Fortunately, she found allies in the 14-year-old’s parents, and in the public prosecutor. They worked out an arrangement, one the court may even return to:

She told the prosecutor about HarassMap, an NGO that encourages bystanders and institutions to speak up against harassers and have a zero-tolerance attitude toward harassment. He was not dismissive, as she had expected, and took a contact so that he could deal with HarassMap in similar cases, also informally.

There are many problems in Egypt, but also good people. And often unreported are the small changes that ripple through society, as these good people labor on:

“There has been a huge shift, primarily around the question of who should be ashamed,” Abdel Hameed says.

Perhaps one day, none will need be.

Lapido Media Middle East Published Articles

Christian’s Sexual Harassment Campaign Endorsed by Government

Props used in the children's awareness campaign. The Arabic reads: Bad Touch (L), Good Touch (R)
Props used in the children’s awareness campaign. The Arabic reads: Bad Touch (L), Good Touch (R)

It is not often a Sunday school teacher gets a call from the Egyptian government. But in a time of rampant sexual harassment, as highlighted by an assault in Tahrir Square posted and widely viewed on YouTube, creativity in protecting the rights of the most vulnerable attracts attention.

The video of the naked and bloodied women, which was taken during Abdel Fattah al-Sisi’s presidential victory celebrations, has been a wake-up call for a society where sexual assault of women seems to be culturally acceptable.

But one woman has been tirelessly working away at the root causes.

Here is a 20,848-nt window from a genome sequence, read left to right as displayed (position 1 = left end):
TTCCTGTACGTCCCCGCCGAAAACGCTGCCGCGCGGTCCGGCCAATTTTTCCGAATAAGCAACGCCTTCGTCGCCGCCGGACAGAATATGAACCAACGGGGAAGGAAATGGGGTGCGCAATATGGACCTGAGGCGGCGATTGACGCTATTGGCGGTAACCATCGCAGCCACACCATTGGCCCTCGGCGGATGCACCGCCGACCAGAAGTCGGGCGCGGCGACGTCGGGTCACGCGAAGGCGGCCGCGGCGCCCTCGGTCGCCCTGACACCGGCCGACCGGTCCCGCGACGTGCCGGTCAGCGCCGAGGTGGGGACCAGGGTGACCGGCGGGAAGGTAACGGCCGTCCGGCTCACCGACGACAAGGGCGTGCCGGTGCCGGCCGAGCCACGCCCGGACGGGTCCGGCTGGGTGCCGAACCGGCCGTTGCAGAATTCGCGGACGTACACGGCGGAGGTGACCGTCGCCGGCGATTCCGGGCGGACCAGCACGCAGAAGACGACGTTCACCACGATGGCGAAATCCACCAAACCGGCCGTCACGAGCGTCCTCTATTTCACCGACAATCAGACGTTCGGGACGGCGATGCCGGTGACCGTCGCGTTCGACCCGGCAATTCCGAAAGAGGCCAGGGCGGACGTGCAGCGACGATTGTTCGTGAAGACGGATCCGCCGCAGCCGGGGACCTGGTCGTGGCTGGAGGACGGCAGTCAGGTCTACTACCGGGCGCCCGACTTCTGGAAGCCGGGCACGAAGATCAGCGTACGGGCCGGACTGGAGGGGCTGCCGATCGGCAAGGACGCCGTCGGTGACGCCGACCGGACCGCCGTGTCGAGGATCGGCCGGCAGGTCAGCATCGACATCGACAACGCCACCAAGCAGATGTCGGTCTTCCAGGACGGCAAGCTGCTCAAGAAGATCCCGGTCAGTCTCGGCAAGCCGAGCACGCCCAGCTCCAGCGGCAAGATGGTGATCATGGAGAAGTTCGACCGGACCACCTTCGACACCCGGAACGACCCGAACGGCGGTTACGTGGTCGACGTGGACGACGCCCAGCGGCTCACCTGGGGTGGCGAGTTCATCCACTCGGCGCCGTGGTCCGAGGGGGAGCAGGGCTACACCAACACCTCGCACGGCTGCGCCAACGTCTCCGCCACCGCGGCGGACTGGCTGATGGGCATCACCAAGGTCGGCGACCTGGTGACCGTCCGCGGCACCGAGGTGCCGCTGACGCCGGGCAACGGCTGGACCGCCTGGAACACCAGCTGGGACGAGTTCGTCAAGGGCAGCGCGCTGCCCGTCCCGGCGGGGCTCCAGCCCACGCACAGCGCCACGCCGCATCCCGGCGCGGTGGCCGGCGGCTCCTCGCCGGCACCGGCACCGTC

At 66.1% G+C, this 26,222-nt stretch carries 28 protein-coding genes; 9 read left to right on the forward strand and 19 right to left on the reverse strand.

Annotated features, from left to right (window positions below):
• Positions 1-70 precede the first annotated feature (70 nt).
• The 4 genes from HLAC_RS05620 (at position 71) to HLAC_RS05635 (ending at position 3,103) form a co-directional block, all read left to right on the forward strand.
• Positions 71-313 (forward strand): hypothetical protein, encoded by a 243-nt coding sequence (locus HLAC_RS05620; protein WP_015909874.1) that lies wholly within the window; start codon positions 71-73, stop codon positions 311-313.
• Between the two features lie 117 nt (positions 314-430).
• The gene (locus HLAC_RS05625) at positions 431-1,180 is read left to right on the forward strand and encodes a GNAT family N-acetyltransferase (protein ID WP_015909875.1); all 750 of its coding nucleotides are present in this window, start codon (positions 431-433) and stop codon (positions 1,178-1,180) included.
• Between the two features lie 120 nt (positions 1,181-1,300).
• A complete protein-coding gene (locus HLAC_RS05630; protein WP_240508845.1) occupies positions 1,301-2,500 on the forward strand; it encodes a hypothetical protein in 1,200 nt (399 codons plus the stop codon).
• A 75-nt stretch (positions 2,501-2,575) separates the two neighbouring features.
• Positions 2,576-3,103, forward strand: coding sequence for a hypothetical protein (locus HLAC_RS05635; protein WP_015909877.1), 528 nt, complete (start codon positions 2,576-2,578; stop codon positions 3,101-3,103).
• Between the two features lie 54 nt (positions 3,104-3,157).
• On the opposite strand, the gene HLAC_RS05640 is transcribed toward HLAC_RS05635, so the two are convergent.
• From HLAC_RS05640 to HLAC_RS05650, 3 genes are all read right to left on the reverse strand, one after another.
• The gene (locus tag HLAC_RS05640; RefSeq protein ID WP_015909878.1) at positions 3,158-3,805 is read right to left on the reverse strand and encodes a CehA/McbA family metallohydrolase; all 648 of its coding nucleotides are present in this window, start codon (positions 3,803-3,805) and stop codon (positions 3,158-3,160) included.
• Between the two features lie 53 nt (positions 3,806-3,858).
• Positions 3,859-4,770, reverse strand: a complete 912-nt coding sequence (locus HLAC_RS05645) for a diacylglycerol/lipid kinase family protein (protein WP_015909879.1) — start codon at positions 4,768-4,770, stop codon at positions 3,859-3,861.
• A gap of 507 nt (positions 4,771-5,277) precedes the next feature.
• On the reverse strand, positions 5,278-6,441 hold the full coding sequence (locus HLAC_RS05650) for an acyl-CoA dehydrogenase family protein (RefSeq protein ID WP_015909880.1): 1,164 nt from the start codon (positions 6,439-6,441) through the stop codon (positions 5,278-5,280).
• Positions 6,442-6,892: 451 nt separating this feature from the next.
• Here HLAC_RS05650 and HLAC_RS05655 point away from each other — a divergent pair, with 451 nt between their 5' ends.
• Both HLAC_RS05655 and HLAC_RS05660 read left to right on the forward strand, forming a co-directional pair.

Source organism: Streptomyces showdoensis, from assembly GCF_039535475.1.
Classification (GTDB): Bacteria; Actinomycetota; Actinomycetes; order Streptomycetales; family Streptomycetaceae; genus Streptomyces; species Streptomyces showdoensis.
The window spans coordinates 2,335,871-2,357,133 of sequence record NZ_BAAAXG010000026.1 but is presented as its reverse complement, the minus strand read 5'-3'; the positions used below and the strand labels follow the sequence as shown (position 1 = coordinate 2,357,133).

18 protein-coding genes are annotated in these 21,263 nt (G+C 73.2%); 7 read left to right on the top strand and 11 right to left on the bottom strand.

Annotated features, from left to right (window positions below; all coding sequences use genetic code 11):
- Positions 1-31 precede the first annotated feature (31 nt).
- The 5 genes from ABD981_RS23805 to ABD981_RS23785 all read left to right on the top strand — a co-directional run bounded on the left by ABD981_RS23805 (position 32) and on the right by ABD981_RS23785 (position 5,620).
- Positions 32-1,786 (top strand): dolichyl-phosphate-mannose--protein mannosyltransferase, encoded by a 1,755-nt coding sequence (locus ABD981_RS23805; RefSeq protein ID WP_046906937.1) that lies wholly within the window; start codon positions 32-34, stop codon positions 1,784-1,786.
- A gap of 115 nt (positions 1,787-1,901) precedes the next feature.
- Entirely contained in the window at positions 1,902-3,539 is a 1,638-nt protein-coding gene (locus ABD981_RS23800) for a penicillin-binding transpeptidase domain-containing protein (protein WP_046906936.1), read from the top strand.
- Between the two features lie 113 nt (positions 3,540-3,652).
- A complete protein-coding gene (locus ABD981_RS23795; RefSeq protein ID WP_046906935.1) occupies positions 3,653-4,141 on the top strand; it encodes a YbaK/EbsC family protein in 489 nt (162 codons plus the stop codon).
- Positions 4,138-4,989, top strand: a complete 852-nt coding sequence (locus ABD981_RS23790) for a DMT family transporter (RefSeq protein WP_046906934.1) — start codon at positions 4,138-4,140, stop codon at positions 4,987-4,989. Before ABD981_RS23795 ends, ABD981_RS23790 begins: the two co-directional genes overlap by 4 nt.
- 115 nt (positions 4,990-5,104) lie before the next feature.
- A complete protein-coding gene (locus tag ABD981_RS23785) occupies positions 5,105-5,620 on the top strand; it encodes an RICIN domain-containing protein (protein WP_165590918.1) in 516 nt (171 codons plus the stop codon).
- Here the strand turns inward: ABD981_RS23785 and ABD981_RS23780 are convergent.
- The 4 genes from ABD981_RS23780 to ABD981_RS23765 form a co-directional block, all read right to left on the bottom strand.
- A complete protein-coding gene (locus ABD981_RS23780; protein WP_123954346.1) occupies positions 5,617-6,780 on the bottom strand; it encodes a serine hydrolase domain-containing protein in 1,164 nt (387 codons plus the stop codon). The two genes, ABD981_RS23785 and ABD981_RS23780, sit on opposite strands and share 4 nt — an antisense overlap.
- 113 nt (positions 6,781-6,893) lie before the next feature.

Eman Ezat
Eman Ezat

Eman Ezat is a children’s worship leader in Cairo who has worked with thousands of children to raise awareness about sexual harassment.

She and her team of 25 volunteers – both Muslim and Christian – have presented to over 10,000 students through skit and song. They have visited seven Egyptian governorates, working in churches, Islamic agencies, and government centers.


In addition they have given adult training to over 1,500 parents and 500 teachers in ten different schools, both public and private. Their work has been featured on five different Egyptian TV stations, including the government’s Channel One.

The result of which was a phone call from Ghada Wali, recently reappointed as Minister of Social Solidarity in Sisi’s cabinet. She has invited Ezat to cooperate in the training of all government-supervised nurseries.

‘Our first song, which is written in the Arabic language, is about teaching sexual awareness to children,’ says Ezat.

‘Don’t let anyone touch you, here,’ the song says, to the tune of If You’re Happy and You Know it, Clap Your Hands. ‘It’s your body, no one has the right to do so.’

But Ezat is far more than a Sunday school teacher. A professor in the Faculty of Education at Cairo University, she has also been trained in the counseling of sexually abused children, and has worked with hundreds of cases.

In her unofficial tally, 70 per cent of sexual abuse cases originate from within the immediate family. A further 20 per cent are the victims of relatives.